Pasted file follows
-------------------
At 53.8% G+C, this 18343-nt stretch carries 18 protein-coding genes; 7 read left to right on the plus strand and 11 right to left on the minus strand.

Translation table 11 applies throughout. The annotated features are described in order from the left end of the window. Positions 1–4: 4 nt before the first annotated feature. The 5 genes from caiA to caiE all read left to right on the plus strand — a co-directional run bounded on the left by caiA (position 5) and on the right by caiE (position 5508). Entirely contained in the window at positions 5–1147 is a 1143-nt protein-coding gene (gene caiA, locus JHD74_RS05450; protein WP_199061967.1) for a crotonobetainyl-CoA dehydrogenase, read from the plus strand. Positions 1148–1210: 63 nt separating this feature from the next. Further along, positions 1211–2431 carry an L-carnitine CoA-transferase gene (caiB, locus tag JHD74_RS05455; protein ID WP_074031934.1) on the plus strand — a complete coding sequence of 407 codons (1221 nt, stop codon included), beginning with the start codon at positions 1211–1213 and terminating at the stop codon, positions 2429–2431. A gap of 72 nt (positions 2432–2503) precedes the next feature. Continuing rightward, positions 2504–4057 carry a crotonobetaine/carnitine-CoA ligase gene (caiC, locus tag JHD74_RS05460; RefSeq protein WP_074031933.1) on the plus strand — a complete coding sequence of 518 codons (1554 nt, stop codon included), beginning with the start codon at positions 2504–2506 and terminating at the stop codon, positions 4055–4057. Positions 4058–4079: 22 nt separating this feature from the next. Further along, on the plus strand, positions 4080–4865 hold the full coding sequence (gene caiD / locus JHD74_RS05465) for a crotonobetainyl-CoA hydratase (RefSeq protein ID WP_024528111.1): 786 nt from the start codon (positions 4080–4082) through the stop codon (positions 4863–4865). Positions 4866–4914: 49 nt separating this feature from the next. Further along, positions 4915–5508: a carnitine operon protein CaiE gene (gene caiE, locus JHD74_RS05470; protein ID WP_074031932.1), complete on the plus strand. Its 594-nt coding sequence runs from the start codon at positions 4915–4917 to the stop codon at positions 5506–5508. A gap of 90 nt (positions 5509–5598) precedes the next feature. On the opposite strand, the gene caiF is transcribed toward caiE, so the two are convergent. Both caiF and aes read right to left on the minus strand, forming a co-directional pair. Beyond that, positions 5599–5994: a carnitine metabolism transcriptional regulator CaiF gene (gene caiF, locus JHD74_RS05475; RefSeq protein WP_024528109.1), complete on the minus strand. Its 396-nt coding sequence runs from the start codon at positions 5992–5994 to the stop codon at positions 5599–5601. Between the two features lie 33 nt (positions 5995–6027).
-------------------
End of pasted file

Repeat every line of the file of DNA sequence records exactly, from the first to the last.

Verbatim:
At 53.8% G+C, this 18343-nt stretch carries 18 protein-coding genes; 7 read left to right on the plus strand and 11 right to left on the minus strand.

Translation table 11 applies throughout. The annotated features are described in order from the left end of the window. Positions 1–4: 4 nt before the first annotated feature. The 5 genes from caiA to caiE all read left to right on the plus strand — a co-directional run bounded on the left by caiA (position 5) and on the right by caiE (position 5508). Entirely contained in the window at positions 5–1147 is a 1143-nt protein-coding gene (gene caiA, locus JHD74_RS05450; protein WP_199061967.1) for a crotonobetainyl-CoA dehydrogenase, read from the plus strand. Positions 1148–1210: 63 nt separating this feature from the next. Further along, positions 1211–2431 carry an L-carnitine CoA-transferase gene (caiB, locus tag JHD74_RS05455; protein ID WP_074031934.1) on the plus strand — a complete coding sequence of 407 codons (1221 nt, stop codon included), beginning with the start codon at positions 1211–1213 and terminating at the stop codon, positions 2429–2431. A gap of 72 nt (positions 2432–2503) precedes the next feature. Continuing rightward, positions 2504–4057 carry a crotonobetaine/carnitine-CoA ligase gene (caiC, locus tag JHD74_RS05460; RefSeq protein WP_074031933.1) on the plus strand — a complete coding sequence of 518 codons (1554 nt, stop codon included), beginning with the start codon at positions 2504–2506 and terminating at the stop codon, positions 4055–4057. Positions 4058–4079: 22 nt separating this feature from the next. Further along, on the plus strand, positions 4080–4865 hold the full coding sequence (gene caiD / locus JHD74_RS05465) for a crotonobetainyl-CoA hydratase (RefSeq protein ID WP_024528111.1): 786 nt from the start codon (positions 4080–4082) through the stop codon (positions 4863–4865). Positions 4866–4914: 49 nt separating this feature from the next. Further along, positions 4915–5508: a carnitine operon protein CaiE gene (gene caiE, locus JHD74_RS05470; protein ID WP_074031932.1), complete on the plus strand. Its 594-nt coding sequence runs from the start codon at positions 4915–4917 to the stop codon at positions 5506–5508. A gap of 90 nt (positions 5509–5598) precedes the next feature. On the opposite strand, the gene caiF is transcribed toward caiE, so the two are convergent. Both caiF and aes read right to left on the minus strand, forming a co-directional pair. Beyond that, positions 5599–5994: a carnitine metabolism transcriptional regulator CaiF gene (gene caiF, locus JHD74_RS05475; RefSeq protein WP_024528109.1), complete on the minus strand. Its 396-nt coding sequence runs from the start codon at positions 5992–5994 to the stop codon at positions 5599–5601. Between the two features lie 33 nt (positions 5995–6027).